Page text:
Atlantic City skyline

Tilman Fertitta has reportedly purchased $4 million in shares of Caesars casinos.

A bill that would open more doors to casino employment for people in addiction recovery got one step closer to becoming law Monday after the Senate voted to pass it with overwhelming support.

Sen. Chris Brown, R-Atlantic, and Sen. Jeff Van Drew, D-Cape May, Cumberland, Atlantic, have spearheaded efforts to make people recovering from addiction eligible to work in casinos when they may have previously been denied positions because of criminal records with drug-related offenses.

Current law states that someone convicted of certain drug offenses is unable to get a casino key employee license, which is needed to work in casinos.

Some people convicted of these crimes are able to participate in special probation programs like drug court, which was renamed recovery court in Atlantic and Cape May counties.

There are about 6,552 people currently in the program statewide, and more than 5,400 graduates, according to state data. Program coordinators cite that 95 percent of drug tests administered each month come back negative. 

Advocates argue that people who are complying with the program and succeeding in recovery should get a second chance to work in the casinos by being eligible for the licenses.

Brown said creating job opportunities and allowing those who complete recovery court the ability to work in the casino industry, one of the largest employers in South Jersey, is a way for communities to support people in long-term recovery.

The bipartisan bill would allow the state Casino Control Commission to issue a casino employee license and the state Division of Gaming Enforcement to issue a casino employee registration to any applicant who has successfully completed a term of special probation, or recovery court.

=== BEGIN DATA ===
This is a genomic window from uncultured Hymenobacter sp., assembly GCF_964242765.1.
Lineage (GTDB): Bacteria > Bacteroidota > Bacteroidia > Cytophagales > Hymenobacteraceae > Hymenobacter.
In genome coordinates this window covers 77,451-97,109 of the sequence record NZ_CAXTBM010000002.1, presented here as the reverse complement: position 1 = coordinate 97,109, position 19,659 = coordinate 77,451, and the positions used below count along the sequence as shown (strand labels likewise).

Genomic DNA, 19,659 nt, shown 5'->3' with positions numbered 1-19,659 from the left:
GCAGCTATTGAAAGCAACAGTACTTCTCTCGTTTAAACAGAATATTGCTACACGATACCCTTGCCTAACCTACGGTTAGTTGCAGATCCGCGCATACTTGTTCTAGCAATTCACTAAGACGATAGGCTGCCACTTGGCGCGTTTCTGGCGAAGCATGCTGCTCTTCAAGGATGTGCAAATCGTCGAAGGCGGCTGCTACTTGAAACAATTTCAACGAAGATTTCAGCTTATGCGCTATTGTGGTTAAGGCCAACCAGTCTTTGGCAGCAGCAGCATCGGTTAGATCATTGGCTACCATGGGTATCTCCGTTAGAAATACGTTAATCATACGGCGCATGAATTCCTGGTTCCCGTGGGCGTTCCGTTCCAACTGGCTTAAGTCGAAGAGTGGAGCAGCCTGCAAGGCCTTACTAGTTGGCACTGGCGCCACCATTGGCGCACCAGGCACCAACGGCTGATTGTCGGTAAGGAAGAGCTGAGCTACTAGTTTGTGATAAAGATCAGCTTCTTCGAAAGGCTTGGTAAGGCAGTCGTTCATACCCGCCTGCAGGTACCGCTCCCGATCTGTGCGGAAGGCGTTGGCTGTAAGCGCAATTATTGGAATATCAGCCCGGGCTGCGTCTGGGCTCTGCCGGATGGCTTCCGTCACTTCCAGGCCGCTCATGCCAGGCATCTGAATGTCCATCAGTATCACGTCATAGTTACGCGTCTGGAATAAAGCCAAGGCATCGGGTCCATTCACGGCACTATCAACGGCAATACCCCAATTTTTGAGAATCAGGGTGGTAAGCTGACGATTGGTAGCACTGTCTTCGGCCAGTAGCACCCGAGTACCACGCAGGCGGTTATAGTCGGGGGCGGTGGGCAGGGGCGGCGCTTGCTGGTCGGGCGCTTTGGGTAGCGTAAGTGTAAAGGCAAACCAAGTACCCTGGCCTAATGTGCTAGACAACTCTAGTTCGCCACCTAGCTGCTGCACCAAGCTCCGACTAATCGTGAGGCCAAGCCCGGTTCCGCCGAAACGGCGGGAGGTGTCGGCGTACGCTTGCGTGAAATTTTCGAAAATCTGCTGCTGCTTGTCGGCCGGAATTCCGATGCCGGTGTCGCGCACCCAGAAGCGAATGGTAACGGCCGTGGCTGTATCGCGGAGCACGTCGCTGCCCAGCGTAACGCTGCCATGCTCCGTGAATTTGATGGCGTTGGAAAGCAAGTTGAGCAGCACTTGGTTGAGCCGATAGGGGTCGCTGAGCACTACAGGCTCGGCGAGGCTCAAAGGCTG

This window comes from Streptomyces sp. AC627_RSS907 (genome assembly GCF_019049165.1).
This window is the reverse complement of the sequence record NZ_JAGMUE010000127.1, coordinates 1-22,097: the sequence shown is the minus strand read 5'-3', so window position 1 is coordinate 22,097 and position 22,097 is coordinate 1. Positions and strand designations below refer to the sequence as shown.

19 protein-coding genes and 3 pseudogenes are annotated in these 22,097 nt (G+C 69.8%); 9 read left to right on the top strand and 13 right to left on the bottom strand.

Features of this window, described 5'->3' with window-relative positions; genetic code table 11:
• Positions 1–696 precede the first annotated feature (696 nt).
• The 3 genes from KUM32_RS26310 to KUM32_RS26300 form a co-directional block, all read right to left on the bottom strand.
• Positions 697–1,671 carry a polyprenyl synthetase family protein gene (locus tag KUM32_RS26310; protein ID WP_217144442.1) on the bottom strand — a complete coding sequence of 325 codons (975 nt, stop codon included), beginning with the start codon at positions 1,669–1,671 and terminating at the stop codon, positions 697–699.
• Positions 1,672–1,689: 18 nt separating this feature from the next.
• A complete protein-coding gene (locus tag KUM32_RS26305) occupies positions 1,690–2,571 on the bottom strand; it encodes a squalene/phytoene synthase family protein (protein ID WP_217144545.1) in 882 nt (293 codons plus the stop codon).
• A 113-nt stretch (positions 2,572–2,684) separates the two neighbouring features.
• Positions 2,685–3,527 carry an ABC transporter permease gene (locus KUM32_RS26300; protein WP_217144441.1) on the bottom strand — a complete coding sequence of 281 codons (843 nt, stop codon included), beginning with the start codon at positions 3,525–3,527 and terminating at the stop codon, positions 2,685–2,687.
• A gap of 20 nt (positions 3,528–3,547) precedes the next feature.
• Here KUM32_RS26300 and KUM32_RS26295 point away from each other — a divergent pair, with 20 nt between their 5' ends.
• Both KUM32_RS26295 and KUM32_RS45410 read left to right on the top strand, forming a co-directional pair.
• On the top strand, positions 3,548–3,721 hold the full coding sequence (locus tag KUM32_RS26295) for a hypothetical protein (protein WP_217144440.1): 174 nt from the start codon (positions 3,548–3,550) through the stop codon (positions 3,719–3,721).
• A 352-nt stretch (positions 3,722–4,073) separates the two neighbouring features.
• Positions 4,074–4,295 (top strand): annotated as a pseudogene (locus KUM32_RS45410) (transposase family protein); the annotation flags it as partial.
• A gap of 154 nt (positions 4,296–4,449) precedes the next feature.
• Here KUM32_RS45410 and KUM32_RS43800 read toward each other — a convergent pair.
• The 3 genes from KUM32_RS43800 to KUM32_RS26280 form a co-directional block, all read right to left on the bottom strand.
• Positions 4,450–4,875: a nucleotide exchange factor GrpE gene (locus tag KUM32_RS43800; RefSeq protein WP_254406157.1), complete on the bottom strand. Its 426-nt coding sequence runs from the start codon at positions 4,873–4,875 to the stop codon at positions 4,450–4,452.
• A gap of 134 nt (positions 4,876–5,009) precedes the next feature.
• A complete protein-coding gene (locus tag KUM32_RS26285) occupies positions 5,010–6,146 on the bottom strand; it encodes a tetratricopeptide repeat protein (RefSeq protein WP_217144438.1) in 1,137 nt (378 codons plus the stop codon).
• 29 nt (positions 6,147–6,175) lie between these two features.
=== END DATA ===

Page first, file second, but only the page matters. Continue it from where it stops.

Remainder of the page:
“The entire Jersey Shore suffers from the opioid epidemic,” Van Drew said in a statement. “By allowing certain victims of the drug scourge to find employment in the city’s casinos, the bill would help people break out of the cycle of addiction and crime.”

Brown said he got the idea after meeting with South Jersey developer Joe Jingoli, a partner in Hard Rock Hotel & Casino Atlantic City, who told the senator he wanted to see people in recovery get a second chance.

The bill coincides with the creation of a jobs program for recovery court graduates this summer that includes a partnership among several Atlantic City casinos, Stockton University, AtlantiCare and other organizations and businesses.

The bill heads to the Assembly for further consideration.

Contact: 609-272-7022 Twitter @ACPressNLeonard

Welcome to the discussion.

Keep it Clean. Please avoid obscene, vulgar, lewd, racist or sexually-oriented language.
Don't Threaten. Threats of harming another person will not be tolerated.
Be Truthful. Don't knowingly lie about anyone or anything.
Be Nice. No racism, sexism or any sort of -ism that is degrading to another person.
Be Proactive. Use the 'Report' link on each comment to let us know of abusive posts.
Share with Us. We'd love to hear eyewitness accounts, the history behind an article.

PLEASE BE ADVISED: Soon we will no longer integrate with Facebook for story comments. The commenting option is not going away, however, readers will need to register for a FREE site account to continue sharing their thoughts and feedback on stories. If you already have an account (i.e. current subscribers, posting in obituary guestbooks, for submitting community events), you may use that login, otherwise, you will be prompted to create a new account.

Load comments